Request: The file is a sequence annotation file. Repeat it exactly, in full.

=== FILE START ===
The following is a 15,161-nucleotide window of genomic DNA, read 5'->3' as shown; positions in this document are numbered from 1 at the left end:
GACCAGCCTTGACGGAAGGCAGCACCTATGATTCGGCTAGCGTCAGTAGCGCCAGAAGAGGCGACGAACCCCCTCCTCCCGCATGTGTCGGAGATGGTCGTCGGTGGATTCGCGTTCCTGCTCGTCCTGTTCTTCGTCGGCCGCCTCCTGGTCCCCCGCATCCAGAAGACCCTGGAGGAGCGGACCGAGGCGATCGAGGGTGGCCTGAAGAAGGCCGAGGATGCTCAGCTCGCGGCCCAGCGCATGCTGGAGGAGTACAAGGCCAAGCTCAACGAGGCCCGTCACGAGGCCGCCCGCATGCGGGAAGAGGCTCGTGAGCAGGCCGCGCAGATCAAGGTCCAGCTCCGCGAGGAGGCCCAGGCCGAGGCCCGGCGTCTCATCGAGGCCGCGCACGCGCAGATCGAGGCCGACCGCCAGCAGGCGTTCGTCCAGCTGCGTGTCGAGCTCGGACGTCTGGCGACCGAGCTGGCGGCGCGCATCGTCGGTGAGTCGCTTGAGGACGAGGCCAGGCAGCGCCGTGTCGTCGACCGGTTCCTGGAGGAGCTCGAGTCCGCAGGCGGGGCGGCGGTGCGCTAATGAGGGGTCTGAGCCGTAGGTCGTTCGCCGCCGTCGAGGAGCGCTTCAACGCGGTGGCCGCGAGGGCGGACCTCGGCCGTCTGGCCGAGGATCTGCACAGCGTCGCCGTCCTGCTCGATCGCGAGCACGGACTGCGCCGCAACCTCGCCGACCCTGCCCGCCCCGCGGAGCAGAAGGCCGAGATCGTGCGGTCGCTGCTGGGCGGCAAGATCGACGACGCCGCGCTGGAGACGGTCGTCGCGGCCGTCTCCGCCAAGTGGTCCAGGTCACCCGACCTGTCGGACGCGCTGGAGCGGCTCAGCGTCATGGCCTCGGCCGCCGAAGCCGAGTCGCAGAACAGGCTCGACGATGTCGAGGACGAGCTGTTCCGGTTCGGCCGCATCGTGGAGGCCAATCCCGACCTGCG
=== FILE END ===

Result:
The following is a 15,161-nucleotide window of genomic DNA, read 5'->3' as shown; positions in this document are numbered from 1 at the left end:
GACCAGCCTTGACGGAAGGCAGCACCTATGATTCGGCTAGCGTCAGTAGCGCCAGAAGAGGCGACGAACCCCCTCCTCCCGCATGTGTCGGAGATGGTCGTCGGTGGATTCGCGTTCCTGCTCGTCCTGTTCTTCGTCGGCCGCCTCCTGGTCCCCCGCATCCAGAAGACCCTGGAGGAGCGGACCGAGGCGATCGAGGGTGGCCTGAAGAAGGCCGAGGATGCTCAGCTCGCGGCCCAGCGCATGCTGGAGGAGTACAAGGCCAAGCTCAACGAGGCCCGTCACGAGGCCGCCCGCATGCGGGAAGAGGCTCGTGAGCAGGCCGCGCAGATCAAGGTCCAGCTCCGCGAGGAGGCCCAGGCCGAGGCCCGGCGTCTCATCGAGGCCGCGCACGCGCAGATCGAGGCCGACCGCCAGCAGGCGTTCGTCCAGCTGCGTGTCGAGCTCGGACGTCTGGCGACCGAGCTGGCGGCGCGCATCGTCGGTGAGTCGCTTGAGGACGAGGCCAGGCAGCGCCGTGTCGTCGACCGGTTCCTGGAGGAGCTCGAGTCCGCAGGCGGGGCGGCGGTGCGCTAATGAGGGGTCTGAGCCGTAGGTCGTTCGCCGCCGTCGAGGAGCGCTTCAACGCGGTGGCCGCGAGGGCGGACCTCGGCCGTCTGGCCGAGGATCTGCACAGCGTCGCCGTCCTGCTCGATCGCGAGCACGGACTGCGCCGCAACCTCGCCGACCCTGCCCGCCCCGCGGAGCAGAAGGCCGAGATCGTGCGGTCGCTGCTGGGCGGCAAGATCGACGACGCCGCGCTGGAGACGGTCGTCGCGGCCGTCTCCGCCAAGTGGTCCAGGTCACCCGACCTGTCGGACGCGCTGGAGCGGCTCAGCGTCATGGCCTCGGCCGCCGAAGCCGAGTCGCAGAACAGGCTCGACGATGTCGAGGACGAGCTGTTCCGGTTCGGCCGCATCGTGGAGGCCAATCCCGACCTGCG